That’s the question a non-profit executive director asked. The non-profit has been using Facebook very successfully for specific fund raising purposes. Her very valid concern is what happens when Facebook finally changes its algorithm to the point where her organization’s updates get no attention without paying for it?

It’s an important social media strategy question for any brand linking elements of its organizational success to a social networking platform performing in a certain way. You might as well go ahead and figure that if your strategy’s success is tied to some other organization’s Terms of Service, your strategy’s future success is at risk.

Given that, the question isn’t so much about what happens after Facebook as it is, “Why is what the organization is doing on Facebook currently working so well?”

  • Is it the audience?
  • The type of requests?
  • The way the specific requests are delivered?
  • The level and type of engagement this audience group has with the organization?
  • The ease with which the audience can respond?

Or, is it really something about Facebook that makes it all work?

A Social Media Strategy for Right Now

With solid strategic answers to these questions, it’s vital, as soon as possible, to start engaging the audience in new ways. The objective is to replicate, as best possible, the role Facebook (or some other platform) plays in the successful engagement the organization has cultivated.

That may mean growing its ability to use email, text, or other “owned” communication channels to reach its audience at critical times with comparable requests.

How to Think About Social Networks

New-House

One of our most popular social media strategy posts features a variety of offline analogies to focus your strategic thinking on various aspects of social media. Here’s another analogy to add to the list. It pertains to social networks in general:

“If you aren’t creating the terms of service for a social network, think about the platform like you would a college apartment. You might invest a few dollars and a little bit of time to spruce it up. You would never sink real money into fixing up the apartment and making it better, however, because somebody else owns it, you may only be there for a short period of time, and while you’re there, you’ll probably throw some wild parties and trash the place. Plus, ultimately, you’ll want to have a place that’s really your own. That’s where you’re safe investing to build it out and make sure it’s exactly what you want.”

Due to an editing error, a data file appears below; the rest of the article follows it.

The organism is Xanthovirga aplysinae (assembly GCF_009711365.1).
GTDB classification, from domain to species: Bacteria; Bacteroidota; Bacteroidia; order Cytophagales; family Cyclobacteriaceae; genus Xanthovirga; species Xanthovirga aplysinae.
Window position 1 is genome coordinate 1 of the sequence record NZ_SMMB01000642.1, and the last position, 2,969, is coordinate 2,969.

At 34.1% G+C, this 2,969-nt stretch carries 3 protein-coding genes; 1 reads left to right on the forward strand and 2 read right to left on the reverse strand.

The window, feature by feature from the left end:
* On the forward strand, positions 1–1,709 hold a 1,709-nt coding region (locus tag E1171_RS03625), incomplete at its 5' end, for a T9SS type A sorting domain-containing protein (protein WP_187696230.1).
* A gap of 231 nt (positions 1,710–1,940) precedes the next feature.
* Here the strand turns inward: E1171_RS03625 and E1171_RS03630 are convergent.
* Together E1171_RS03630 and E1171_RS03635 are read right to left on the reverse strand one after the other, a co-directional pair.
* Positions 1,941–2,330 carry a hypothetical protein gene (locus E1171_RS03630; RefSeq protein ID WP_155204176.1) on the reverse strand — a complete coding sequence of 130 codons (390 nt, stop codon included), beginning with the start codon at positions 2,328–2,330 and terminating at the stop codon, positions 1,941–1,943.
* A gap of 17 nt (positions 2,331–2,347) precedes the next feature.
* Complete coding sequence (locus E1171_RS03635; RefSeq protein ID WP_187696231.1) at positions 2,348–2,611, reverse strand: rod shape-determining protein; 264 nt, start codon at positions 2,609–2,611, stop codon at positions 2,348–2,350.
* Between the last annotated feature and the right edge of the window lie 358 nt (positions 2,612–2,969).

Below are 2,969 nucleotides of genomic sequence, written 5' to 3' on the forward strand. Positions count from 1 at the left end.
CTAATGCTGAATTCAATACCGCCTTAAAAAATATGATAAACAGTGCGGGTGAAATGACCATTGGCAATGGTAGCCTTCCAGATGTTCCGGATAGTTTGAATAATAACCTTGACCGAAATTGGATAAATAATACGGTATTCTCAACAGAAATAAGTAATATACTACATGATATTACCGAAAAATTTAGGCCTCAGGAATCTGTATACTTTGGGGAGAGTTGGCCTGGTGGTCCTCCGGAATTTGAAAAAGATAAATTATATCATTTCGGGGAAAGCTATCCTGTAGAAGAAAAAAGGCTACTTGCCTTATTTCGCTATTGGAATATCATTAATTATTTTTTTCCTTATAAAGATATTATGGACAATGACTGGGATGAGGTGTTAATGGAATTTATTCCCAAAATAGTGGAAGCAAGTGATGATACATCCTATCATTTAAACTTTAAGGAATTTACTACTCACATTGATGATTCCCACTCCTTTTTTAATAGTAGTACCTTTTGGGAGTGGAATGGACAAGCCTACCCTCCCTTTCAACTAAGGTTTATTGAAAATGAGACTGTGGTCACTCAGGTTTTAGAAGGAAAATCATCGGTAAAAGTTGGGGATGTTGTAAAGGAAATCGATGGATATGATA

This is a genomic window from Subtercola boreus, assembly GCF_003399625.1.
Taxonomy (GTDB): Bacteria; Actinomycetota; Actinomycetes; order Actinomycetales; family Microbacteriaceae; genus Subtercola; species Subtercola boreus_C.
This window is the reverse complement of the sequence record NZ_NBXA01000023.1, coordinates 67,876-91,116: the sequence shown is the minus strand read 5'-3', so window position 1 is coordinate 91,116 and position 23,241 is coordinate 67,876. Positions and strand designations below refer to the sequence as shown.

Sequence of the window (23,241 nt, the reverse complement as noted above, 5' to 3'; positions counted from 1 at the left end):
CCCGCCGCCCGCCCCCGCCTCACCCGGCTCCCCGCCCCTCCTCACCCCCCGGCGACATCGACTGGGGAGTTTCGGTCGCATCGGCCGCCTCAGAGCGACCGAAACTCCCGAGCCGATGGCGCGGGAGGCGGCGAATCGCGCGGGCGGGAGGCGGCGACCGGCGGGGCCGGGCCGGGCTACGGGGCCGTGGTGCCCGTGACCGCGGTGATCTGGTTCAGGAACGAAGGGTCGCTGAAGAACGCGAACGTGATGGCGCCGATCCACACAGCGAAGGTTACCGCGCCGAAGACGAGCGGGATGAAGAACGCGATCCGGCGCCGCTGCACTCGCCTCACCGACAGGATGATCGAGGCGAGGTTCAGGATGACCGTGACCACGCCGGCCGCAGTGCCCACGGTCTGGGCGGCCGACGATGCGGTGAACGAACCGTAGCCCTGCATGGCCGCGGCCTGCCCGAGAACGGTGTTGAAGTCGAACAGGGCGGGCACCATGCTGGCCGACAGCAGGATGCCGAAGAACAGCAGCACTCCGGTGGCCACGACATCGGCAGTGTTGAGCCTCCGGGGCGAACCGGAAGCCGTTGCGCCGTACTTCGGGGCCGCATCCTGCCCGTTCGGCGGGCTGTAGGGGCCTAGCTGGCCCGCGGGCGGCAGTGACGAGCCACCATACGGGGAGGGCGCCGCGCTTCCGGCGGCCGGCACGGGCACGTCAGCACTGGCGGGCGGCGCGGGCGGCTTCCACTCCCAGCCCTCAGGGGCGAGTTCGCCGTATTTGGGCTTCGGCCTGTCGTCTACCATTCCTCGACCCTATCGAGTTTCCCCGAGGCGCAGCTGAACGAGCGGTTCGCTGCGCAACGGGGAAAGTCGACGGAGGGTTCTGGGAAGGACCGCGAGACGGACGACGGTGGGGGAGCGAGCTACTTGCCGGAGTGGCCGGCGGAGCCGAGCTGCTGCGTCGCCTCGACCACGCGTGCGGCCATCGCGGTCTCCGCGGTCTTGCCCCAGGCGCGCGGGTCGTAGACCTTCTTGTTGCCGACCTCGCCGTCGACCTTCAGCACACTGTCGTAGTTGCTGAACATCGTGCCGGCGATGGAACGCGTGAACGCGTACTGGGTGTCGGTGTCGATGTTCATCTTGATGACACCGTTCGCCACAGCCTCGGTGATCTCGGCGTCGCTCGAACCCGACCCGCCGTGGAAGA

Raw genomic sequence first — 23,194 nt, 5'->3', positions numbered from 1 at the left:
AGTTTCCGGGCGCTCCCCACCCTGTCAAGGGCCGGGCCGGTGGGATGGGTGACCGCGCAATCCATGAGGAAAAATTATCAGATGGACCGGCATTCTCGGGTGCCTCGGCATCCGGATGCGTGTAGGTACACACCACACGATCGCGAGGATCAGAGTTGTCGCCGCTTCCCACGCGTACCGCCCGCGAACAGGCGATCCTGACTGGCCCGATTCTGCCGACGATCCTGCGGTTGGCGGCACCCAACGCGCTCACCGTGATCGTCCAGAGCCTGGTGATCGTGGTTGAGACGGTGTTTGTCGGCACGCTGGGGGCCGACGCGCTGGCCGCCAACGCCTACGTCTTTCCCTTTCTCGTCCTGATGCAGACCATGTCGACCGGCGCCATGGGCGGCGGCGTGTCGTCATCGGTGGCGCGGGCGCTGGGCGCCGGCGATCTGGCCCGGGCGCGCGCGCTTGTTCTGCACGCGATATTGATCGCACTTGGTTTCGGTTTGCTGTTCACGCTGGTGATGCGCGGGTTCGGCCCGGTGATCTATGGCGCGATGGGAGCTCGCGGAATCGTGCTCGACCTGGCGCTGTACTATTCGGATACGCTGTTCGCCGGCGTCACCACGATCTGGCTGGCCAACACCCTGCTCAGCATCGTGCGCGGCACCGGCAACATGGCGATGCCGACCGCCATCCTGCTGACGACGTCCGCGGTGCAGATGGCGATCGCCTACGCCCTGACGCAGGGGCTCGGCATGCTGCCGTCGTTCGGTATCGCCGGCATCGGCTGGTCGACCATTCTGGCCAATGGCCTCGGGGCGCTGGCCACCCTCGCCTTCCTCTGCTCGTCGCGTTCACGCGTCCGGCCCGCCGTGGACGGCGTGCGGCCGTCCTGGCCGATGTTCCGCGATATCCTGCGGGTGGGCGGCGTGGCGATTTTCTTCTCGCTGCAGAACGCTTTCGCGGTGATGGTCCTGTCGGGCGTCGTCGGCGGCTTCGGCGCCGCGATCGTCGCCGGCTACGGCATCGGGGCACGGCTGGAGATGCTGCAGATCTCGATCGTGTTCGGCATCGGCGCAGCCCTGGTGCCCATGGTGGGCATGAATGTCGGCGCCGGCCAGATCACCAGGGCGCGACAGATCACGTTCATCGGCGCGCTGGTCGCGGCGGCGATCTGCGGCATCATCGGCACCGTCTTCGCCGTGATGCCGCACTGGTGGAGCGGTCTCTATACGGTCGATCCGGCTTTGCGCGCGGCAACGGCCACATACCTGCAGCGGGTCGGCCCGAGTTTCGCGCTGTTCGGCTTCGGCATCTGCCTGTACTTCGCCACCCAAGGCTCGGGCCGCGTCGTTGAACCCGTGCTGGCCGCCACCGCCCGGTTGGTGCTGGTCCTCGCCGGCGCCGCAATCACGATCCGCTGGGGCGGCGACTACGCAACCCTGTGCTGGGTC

So if you have been investing most of your social emphasis on social networks, consider yourself warned. Start thinking about how to fix up and take better advantage of your long-term home – not your college apartment! – Mike Brown

 

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“How strong is my organization’s social media strategy?”

9 Diagnostics to Check Your Social Strategy

Is your social media implementation working as well as it can? In less than 60 minutes with the new FREE Brainzooming ebook “9 Diagnostics to Check Your Social Strategy,” you’ll have a precise answer to this question.

Any executive can make a thorough yet rapid evaluation of nine different dimensions of their social business strategies with these nine diagnostics. Download Your Free Copy of “9 Diagnostics to Check Your Social  Strategy.”

Mike Brown

Founder of The Brainzooming Group, and an expert on strategy, creativity, and innovation. Mike is a frequent speaker on innovation, strategic thinking, and social media.